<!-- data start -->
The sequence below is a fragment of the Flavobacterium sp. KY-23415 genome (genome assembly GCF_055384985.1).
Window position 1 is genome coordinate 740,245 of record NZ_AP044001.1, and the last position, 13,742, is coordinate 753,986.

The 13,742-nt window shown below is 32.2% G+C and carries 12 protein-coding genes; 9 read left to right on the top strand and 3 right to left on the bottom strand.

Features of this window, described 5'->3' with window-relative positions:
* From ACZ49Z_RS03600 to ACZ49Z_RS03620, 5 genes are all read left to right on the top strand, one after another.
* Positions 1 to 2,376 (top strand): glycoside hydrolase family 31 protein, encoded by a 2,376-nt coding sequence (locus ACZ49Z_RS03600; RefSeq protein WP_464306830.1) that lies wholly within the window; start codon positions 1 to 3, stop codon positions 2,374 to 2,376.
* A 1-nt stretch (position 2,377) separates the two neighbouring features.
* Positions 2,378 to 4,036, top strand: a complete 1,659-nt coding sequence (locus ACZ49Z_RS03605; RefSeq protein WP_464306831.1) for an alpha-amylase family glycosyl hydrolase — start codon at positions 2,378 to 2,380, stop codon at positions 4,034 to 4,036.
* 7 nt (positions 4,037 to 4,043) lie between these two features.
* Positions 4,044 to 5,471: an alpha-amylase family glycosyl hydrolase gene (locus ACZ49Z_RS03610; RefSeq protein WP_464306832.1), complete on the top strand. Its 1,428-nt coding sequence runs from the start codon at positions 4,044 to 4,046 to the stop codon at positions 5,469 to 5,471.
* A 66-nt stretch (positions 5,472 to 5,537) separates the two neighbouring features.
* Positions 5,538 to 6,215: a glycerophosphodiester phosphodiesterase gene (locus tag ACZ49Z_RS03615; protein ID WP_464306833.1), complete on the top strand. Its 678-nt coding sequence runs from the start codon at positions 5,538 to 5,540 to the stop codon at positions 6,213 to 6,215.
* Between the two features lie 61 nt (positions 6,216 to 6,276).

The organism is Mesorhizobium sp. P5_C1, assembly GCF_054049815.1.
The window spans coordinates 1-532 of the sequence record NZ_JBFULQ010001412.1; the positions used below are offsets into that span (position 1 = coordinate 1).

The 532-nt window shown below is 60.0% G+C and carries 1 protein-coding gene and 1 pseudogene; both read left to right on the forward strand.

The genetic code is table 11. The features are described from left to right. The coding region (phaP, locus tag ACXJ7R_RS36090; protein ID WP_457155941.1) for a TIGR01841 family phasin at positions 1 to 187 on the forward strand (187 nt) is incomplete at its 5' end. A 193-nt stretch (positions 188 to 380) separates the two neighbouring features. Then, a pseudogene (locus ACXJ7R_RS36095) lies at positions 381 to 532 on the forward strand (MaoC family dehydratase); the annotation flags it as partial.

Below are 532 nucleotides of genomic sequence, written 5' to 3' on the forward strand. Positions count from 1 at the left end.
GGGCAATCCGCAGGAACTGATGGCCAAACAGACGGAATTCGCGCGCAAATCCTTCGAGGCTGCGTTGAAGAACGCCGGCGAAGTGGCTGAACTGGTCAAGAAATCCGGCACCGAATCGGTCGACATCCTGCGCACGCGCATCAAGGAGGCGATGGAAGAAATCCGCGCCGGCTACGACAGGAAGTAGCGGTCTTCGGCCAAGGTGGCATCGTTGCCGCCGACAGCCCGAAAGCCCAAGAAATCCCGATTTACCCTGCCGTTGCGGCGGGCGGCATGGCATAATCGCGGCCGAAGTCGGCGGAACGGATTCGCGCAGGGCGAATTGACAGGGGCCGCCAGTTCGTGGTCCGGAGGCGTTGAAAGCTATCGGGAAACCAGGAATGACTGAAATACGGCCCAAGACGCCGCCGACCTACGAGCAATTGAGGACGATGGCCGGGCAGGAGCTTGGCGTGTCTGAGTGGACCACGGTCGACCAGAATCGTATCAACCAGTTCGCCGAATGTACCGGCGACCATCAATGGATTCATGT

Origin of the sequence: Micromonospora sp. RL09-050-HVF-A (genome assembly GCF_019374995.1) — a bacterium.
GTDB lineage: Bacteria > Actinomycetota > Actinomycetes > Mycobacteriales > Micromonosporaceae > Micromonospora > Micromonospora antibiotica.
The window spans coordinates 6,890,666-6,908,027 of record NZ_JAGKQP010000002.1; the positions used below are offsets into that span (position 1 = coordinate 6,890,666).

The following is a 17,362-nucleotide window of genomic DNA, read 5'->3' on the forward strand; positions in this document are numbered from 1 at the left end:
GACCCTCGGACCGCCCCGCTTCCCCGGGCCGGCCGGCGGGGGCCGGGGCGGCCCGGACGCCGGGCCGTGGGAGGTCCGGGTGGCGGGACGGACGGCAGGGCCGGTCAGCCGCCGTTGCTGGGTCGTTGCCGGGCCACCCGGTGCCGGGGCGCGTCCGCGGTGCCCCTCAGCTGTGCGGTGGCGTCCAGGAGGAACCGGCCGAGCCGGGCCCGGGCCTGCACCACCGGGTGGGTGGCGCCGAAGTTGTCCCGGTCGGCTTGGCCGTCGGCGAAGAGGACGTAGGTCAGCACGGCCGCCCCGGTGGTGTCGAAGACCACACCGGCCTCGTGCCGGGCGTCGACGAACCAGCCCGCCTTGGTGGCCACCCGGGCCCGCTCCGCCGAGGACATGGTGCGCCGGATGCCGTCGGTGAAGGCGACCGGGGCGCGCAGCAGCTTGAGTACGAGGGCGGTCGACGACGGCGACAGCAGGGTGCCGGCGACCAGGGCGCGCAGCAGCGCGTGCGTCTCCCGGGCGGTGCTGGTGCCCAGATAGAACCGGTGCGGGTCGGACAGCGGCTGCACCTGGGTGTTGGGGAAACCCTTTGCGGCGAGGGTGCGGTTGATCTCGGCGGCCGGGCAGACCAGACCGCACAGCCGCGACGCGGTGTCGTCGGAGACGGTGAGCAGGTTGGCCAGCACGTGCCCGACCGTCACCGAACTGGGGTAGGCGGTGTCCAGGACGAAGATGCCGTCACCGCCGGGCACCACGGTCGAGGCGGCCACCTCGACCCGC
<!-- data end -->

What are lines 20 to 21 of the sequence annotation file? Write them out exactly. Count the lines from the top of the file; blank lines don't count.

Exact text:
Origin of the sequence: Micromonospora sp. RL09-050-HVF-A (genome assembly GCF_019374995.1) — a bacterium.
GTDB lineage: Bacteria > Actinomycetota > Actinomycetes > Mycobacteriales > Micromonosporaceae > Micromonospora > Micromonospora antibiotica.